The great thing about the online encyclopedia Wikipedia is that anyone can edit it…and the bad thing about the online encyclopedia Wikipedia is that anyone can edit it. At the same time the project invites members of the online community to share their knowledge and contribute their expertise, it also attracts the cranks, hooligans, and outright fraud come out of the woodwork to alter, falsify, and flat-out vandalize articles. The latest incident appears to have targeted the 50 year-old U.S. comedian Sinbad (real name David Adkins), when someone altered the Wikipedia entry on him to say he’d died of a heart attack the morning of March 14.
Sinbad, who has appeared in several television series and movies, is alive and well.
Wikipedia caught the error and corrected the article fairly quickly, but news about the false article was already spreading via email, prompting several (probably well-intentioned) users to change the article throughout the day as they sought to add this “new” information.
Wikipedia has been the subject of several well-publicized vandalism incidents, including cases where political activists have altered articles on their opponents or key issues and where hooligans have inserted false (and even patently offensive) material into articles on apparent larks. Wikipedia has been attempting to introduce policies which lock down articles which seem to be getting inordinate amounts of attention, and acts quickly to roll back obvious incidents of vandalism and falsification, but the ongoing incidents still cast doubt on the trustworthiness of the online resource, since perhaps subtler errors or falsehoods could go undetected for longer periods, or even linger indefinitely. Wikipedia recently endured another public relations fiasco after it was revealed one of the organization’s editors—known as Wikipedians—was outed as 24 year-old Ryan Jordan, a Kentucky man with no higher education credentials. He’d passed himself off as a tenured professor of religion specializing in canon law at a private university.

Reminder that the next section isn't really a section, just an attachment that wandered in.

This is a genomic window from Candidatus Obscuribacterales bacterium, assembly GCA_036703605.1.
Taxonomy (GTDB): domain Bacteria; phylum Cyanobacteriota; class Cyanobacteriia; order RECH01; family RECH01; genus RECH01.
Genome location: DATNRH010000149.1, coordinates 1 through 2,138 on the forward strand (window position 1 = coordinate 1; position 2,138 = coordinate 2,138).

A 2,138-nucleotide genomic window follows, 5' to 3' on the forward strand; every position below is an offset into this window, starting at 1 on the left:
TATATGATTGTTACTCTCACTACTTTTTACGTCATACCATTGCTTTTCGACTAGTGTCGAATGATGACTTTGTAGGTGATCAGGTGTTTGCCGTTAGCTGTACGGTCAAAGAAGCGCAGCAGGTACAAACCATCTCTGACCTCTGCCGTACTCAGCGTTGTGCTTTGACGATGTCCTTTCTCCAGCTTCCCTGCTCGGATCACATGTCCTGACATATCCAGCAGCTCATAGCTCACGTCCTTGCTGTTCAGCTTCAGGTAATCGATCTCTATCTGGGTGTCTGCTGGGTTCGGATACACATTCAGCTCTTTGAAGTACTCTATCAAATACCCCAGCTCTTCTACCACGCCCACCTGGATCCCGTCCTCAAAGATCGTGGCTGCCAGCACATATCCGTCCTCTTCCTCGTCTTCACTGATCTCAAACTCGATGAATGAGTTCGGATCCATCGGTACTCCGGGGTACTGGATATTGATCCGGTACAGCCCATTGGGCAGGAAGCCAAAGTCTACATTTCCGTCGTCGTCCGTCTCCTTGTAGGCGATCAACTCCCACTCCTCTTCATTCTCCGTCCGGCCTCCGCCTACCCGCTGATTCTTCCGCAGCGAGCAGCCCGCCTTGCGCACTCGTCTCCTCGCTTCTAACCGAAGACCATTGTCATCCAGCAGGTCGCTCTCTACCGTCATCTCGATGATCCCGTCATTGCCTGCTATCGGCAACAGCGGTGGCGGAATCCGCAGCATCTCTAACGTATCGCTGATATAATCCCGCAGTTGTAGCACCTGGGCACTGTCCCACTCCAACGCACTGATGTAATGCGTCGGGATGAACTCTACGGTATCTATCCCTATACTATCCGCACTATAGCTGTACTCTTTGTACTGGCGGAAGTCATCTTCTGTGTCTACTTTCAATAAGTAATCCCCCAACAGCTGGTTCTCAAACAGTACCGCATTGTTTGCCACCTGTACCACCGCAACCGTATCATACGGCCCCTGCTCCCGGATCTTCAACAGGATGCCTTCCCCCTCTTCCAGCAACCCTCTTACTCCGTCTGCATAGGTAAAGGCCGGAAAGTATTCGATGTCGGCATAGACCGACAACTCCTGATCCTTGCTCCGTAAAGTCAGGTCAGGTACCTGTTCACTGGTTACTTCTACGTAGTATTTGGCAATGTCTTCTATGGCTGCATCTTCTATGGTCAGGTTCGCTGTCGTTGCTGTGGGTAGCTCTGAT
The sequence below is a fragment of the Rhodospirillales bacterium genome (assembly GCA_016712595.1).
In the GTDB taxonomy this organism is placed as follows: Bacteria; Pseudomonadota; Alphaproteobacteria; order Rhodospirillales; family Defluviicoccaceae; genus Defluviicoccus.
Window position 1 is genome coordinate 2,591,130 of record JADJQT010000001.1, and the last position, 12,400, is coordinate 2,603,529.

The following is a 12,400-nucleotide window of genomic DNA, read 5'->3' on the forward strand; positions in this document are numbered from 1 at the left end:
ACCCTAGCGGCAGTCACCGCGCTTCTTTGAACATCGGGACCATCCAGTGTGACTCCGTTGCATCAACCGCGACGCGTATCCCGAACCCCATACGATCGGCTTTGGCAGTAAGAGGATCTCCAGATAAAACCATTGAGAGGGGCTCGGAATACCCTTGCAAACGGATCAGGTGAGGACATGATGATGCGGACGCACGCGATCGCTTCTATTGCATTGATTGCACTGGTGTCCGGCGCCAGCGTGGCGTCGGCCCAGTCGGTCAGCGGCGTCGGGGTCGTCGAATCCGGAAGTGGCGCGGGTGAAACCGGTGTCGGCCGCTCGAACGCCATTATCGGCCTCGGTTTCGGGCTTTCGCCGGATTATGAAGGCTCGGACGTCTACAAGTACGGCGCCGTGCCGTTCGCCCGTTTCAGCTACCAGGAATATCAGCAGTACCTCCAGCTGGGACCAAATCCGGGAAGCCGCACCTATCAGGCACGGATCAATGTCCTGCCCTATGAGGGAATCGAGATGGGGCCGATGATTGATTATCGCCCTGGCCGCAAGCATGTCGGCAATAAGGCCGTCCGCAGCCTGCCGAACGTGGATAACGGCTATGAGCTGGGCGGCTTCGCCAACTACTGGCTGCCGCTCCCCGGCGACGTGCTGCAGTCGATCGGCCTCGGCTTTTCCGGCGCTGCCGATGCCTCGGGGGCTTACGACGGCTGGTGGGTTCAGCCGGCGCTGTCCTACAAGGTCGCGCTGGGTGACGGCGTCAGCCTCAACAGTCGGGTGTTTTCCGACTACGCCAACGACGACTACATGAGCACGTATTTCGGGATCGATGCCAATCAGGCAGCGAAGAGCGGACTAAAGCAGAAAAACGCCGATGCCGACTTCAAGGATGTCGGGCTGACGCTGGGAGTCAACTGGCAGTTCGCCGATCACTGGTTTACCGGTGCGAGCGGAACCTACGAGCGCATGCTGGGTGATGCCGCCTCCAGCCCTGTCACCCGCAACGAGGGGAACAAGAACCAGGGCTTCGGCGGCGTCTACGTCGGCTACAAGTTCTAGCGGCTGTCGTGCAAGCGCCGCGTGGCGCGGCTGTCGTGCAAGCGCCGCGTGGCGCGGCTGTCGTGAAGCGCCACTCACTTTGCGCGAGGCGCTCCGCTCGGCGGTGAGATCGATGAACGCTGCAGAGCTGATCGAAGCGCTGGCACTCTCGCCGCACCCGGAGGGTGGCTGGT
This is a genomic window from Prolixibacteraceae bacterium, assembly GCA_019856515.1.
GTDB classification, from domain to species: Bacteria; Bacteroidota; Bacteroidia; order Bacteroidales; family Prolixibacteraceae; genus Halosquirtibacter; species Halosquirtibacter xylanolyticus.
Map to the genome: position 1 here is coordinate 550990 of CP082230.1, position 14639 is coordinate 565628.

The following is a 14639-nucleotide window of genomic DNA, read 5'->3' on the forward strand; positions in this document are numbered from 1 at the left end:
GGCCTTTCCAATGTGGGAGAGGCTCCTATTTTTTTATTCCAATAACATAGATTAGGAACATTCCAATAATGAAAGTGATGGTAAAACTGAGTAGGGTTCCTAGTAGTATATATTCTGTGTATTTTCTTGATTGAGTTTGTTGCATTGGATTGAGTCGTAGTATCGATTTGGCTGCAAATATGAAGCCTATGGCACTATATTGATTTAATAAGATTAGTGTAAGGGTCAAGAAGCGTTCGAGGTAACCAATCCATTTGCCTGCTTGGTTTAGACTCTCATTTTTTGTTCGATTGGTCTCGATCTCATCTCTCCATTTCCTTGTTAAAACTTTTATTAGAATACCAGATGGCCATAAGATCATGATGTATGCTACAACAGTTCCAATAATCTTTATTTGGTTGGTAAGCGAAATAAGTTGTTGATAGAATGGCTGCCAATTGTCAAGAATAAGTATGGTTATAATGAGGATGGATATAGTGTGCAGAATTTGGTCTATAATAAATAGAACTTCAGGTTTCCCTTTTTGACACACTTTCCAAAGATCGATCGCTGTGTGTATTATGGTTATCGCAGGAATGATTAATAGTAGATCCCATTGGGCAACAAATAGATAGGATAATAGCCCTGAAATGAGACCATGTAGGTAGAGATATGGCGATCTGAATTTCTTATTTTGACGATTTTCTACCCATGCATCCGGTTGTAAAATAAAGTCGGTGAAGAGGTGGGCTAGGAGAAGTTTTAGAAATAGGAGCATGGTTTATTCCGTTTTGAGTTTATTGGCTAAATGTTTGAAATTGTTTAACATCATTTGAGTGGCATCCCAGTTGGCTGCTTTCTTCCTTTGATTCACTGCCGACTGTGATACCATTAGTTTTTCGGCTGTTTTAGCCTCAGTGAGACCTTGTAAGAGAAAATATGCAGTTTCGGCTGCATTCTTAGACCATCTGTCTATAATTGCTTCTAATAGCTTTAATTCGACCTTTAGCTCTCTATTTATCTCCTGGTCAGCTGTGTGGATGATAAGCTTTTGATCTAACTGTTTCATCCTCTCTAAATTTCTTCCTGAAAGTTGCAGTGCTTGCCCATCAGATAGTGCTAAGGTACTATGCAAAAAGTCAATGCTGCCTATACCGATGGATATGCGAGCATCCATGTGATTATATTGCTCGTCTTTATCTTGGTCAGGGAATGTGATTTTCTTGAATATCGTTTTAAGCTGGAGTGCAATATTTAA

On the flip side, last year the accuracy of Wikipedia’s science articles have been found to be approaching the accuracy level of the Encyclopedia Britannica, and the project includes content on subjects unlikely to be considered significant by the editors of print encyclopedia’s—like the comedian Sinbad.
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